Interview: Melinda Gillispie

Today we’re joined by Melinda Gillispie. Melinda is a phenomenally talented young writer who has been writing for quite some time. She specializes in original fiction and writes a lot of LGBTQIA+ characters, which is always great to see. She has a wonderful enthusiasm and love for the art of writing, as you’ll soon see. My thanks to her for taking the time to participate in this interview.


Please, tell us about your art.

I’ve been writing in general for a long time. In elementary school, when we’d have to write a creative story, I’d always be the one with the best story. It was the same in middle school, and now high school. All of my stories have been original fiction or fan fiction, except for whenever we’re required to write autobiographies for class. My most popular story right now is one that I came up with at random several years ago and have been writing online since. It’s a fan fiction, but that’s not relevant. I have so many more stories planned out and characters being developed in my head at all times, so I make sure to write down ideas somewhere so I can remember it for when I have time to write it. I’m wanting to become a published author in the future, but on the off chance I don’t make much money in that field, I’m looking into majoring in something else in college when I get there.

What inspires you?

I’m honestly not sure. I get inspiration and ideas for stories at random; for example, I recently binge-read a book series about dragons and started creating my own fictional dragon world a few hours after. When I get inspired to write more for my current stories, it’s when I’ve been reading something similar or with the same general aspects (time travel, revolution, etc.) So I guess my inspiration would be other authors’ books and stories!

What got you interested in your field?  Have you always wanted to be an artist?

When I first started writing for something other than school assignments, it was when I had finished reading what was published of the Warrior Cats series by Erin Hunter at the time. I was so excited, since cats have always been a part of my life. Erin Hunter’s writing was so similar to my own thought process that I based my own writing style off of hers. I started thinking of my own characters that I would personally place into the story, and it all kind of went from there. Actually I stopped being interested in it for a few years, surprisingly. During that time I decided I wanted to be an artist who painted and drew, but I’ve never been good at painting in general. I’ve always been better at painting mental pictures with words.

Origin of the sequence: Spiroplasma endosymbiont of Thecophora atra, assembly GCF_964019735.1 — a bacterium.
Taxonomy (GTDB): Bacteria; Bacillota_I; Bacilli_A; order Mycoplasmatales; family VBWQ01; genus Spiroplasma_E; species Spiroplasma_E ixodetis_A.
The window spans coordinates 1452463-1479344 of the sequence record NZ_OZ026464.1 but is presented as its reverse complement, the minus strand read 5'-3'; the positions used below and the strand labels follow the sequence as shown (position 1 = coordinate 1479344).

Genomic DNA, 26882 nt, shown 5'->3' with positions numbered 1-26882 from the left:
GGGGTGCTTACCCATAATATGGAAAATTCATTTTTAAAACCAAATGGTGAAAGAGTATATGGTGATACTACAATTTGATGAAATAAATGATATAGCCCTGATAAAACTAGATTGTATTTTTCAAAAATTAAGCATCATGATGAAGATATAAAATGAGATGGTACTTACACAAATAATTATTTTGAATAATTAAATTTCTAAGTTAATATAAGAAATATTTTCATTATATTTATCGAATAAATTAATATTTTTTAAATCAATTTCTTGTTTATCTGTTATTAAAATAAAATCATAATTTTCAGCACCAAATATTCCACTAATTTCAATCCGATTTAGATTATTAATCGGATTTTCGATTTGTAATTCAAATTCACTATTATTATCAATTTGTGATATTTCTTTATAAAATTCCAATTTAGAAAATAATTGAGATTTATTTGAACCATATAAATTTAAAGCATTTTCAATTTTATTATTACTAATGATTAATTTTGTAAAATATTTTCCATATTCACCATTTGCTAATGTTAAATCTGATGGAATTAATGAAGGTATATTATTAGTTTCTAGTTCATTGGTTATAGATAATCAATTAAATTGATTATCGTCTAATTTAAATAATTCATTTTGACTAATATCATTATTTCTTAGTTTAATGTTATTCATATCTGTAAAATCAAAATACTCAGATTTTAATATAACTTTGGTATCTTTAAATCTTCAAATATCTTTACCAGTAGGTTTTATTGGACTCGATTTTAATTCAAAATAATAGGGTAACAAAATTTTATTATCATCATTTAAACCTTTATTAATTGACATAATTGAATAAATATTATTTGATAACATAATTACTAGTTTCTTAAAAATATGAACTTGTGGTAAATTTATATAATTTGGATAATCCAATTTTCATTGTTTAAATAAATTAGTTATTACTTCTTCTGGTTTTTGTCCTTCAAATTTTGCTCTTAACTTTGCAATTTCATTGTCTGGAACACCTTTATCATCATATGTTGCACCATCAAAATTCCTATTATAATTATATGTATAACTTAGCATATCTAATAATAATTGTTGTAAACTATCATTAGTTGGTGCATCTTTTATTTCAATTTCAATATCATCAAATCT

In 6th or 7th grade I started talking to people that I now consider some of my closest online friends, and they actually encouraged me to start writing (without knowing it, of course!) My first story was a complete disaster, to tell the truth. Nobody read it, the grammar was the worst, the storyline wasn’t well thought out… it was just horrible. The second was a bit better; I had about 200 readers, 15 of which had decided to follow the story and get notifications when I updated, and I got good feedback. Reading back on it now as a sophomore in high school… that story is cringe-worthy. I’m tempted to rewrite it completely.

I haven’t always wanted to write, but lately it’s been one of my biggest passions and one of my proudest accomplishments. Living with all of my insecurities, it’s nice being able to see how many people care for me and like my writing. It’s boosted my self-esteem a lot. I’d love to live my life as an author. Maybe not the #1 NEW YORK TIMES BESTSELLING AUTHOR, but I’d like to sell some of my books, you know?

Do you have any kind of special or unique signature, symbol, or feature you include in your work that you’d be willing to reveal?

The main characters in my stories are always LGBT in some way. In Golden Blood, the main character (based off of me) is super gay for her girlfriend (based off my own girlfriend.) In Stolen Time, the main character is openly aro/ace. I guess that’s kind of a feature I like to include in my stories.